Who Changed the Talking Points, and Does it Matter?

by Eliana Johnson

That’s one of the central questions of the Benghazi investigation right now, and CBS news reports that the substantive changes – the removal of “specific references to ‘al-Qaeda’ and ‘terrorism’” – were made in the Office of the Director of National Intelligence, James Clapper. According to CBS, those references were excised from the unclassified version of the talking points because the links to al-Qaeda were, at that point, too “tenuous” to make public. 

The CBS report directly contradicts the statements of House Intelligence Committee Chairman Mike Rogers, who said Sunday on Meet the Press that changes were made in a “deputies committee” meeting consisting of administration officials. 

At the heart of this debate is whether the Obama administration politicized Susan Rice’s talking points in order to promote the belief that, the president’s words, “al-Qaeda is on the path to defeat.” Senators John McCain and Lindsey Graham have both suggested this is the case. If the administration did in fact doctor the Benghazi intelligence, there’s one person who’s not concerned, and that’s Joe Scarborough. On this morning’s edition of Morning Joe, he told his fellow panelists that, in fact, politicizing intelligence is a standard procedure:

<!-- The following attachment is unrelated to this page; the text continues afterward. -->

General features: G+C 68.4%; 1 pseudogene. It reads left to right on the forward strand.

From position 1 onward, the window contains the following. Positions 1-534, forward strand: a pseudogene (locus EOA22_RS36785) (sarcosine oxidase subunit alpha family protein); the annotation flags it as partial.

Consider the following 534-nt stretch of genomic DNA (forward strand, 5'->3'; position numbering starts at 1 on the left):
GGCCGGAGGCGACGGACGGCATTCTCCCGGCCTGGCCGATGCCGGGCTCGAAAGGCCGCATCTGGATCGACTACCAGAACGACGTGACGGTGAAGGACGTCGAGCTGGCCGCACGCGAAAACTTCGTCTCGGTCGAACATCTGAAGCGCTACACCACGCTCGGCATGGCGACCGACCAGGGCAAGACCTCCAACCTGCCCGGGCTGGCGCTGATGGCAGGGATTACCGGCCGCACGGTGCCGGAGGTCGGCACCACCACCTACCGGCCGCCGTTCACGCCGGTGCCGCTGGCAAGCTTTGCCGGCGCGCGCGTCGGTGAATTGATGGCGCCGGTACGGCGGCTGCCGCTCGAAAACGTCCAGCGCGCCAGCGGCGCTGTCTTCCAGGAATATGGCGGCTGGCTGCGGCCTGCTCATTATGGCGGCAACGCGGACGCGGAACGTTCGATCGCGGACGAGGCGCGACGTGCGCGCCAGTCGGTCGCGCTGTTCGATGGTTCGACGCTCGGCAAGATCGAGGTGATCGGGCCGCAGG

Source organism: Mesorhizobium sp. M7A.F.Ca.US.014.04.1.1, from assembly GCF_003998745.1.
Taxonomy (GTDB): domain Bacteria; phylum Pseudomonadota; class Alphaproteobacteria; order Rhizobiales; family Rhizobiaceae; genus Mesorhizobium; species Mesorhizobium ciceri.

Listen, first of all, let’s just say what happened, ok? You know, the President’s punch line was, al-Qaeda’s on the run, blah blah. They politicized intel, they did. Guess what? White Houses do that. You know what? I’m not shocked, I’m not stunned. I wish they hadn’t of done it, but I’m a lot more concerned, all of us, about how do you protect Americans in the future than about what happened after the ambassador was already killed.

In hindsight, then, I’m not sure why Colin Powell’s presentation to the UN back in 2003 was such a big deal. Hey, if, as many insist to this day, the Bush administration politicized the intelligence, you know, “White Houses do that.”

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